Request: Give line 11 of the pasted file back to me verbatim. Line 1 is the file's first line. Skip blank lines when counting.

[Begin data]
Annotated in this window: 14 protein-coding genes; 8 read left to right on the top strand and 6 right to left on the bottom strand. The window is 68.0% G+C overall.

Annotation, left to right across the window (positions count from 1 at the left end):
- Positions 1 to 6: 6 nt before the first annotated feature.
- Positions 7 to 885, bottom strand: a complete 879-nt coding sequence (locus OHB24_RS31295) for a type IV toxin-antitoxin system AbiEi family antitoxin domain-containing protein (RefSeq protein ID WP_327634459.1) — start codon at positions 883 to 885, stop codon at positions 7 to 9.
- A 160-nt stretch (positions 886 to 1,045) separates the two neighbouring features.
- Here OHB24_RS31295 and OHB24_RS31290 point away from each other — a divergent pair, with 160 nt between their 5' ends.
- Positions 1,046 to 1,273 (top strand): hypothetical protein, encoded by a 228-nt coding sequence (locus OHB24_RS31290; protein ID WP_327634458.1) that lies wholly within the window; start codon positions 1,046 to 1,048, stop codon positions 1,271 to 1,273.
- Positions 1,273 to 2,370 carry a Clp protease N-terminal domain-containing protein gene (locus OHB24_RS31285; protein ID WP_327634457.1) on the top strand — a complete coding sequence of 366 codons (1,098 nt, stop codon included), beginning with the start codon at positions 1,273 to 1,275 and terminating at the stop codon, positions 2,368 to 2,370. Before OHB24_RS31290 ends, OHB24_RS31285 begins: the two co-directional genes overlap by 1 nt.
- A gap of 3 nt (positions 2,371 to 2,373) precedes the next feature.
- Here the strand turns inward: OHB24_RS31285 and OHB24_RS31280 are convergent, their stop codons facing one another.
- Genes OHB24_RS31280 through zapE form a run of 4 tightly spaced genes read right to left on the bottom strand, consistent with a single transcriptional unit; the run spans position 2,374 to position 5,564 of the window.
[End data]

- Genes OHB24_RS31280 through zapE form a run of 4 tightly spaced genes read right to left on the bottom strand, consistent with a single transcriptional unit; the run spans position 2,374 to position 5,564 of the window.